Naming Ions and Ion Radicals

By Dr. Donald G. McGahan
Published: September 15, 2008
Modified: March 11, 2016

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A single element (or a group of elements) with an electrical charge is called an ion. Ions which are positively charged are called cations, while those ions with a negative charge are anions. If an ion is not a single element but a group of elements such as (SO42-) this may be spoken of as a radical. 

Naming of radicals and compounds

Three suffixes are commonly used to denote the chemical state. These suffixes and rules for names of the compounds follow and should be learned.

  1. “ide” – Refers to the lowest negative valence state of an element. The negative ion in this case is always a single element, and is not combined with oxygen. Examples are H2S (hydrogen sulfide) and NaCl (sodium chloride).
  2. “ite” – Refers to the valence of some element combined with oxygen to form an ion but this element is not in its highest possible valence. For example, SO33-, has sulfur in a +4 valence but S can in some instances have a +6 valence. So this anion with S in a +4 valence is named “sulfite.”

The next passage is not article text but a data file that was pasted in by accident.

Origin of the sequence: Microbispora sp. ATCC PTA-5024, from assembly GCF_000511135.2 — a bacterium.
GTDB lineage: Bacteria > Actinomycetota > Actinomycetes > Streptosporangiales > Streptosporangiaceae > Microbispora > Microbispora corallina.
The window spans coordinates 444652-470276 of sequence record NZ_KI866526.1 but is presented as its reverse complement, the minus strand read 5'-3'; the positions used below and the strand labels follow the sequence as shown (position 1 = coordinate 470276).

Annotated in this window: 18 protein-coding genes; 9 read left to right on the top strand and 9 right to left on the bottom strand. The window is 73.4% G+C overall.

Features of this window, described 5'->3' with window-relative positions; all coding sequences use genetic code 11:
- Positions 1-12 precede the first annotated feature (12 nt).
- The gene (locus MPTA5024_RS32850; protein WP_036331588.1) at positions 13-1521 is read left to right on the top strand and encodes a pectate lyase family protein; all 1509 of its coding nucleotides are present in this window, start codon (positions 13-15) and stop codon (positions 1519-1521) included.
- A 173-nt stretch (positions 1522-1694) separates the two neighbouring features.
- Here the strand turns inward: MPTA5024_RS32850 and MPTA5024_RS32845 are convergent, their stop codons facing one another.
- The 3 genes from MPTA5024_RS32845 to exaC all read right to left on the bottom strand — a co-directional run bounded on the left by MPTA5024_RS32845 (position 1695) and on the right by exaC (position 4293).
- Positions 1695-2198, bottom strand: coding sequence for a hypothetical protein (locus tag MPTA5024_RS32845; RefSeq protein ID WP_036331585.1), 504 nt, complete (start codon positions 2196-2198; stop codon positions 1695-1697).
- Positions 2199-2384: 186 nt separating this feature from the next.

3. “ate” – Refers to some element combined with oxygen to form an anion. The particular element is in its highest valence state. (Example, SO42-, sulfate has sulfur in a +6 state, its highest oxidation).
  4. For cations (positive ions) having two valence states, the higher valence is “ic” and the lower valence is “ous”. Thus Cu+ is cupprous and Cu++ (or Cu2+) is cupric or Fe++ (or Fe2+) is ferrous and Fe+++  (or Fe3+) is ferric.
  5. To name compounds, use the element name of the cation plus the name of the anion.
    • NaNO3 is sodium nitrate
    • CuS is cuppric sulfide or Cu (II) sulfide
    • CaO is calcium oxide
    • Na2SO3 is sodium sulfite
    • NCl is ammonium chloride
    • FeO is ferrous oxide or Fe (II) oxide
    • K2CO3 is potassium carbonate

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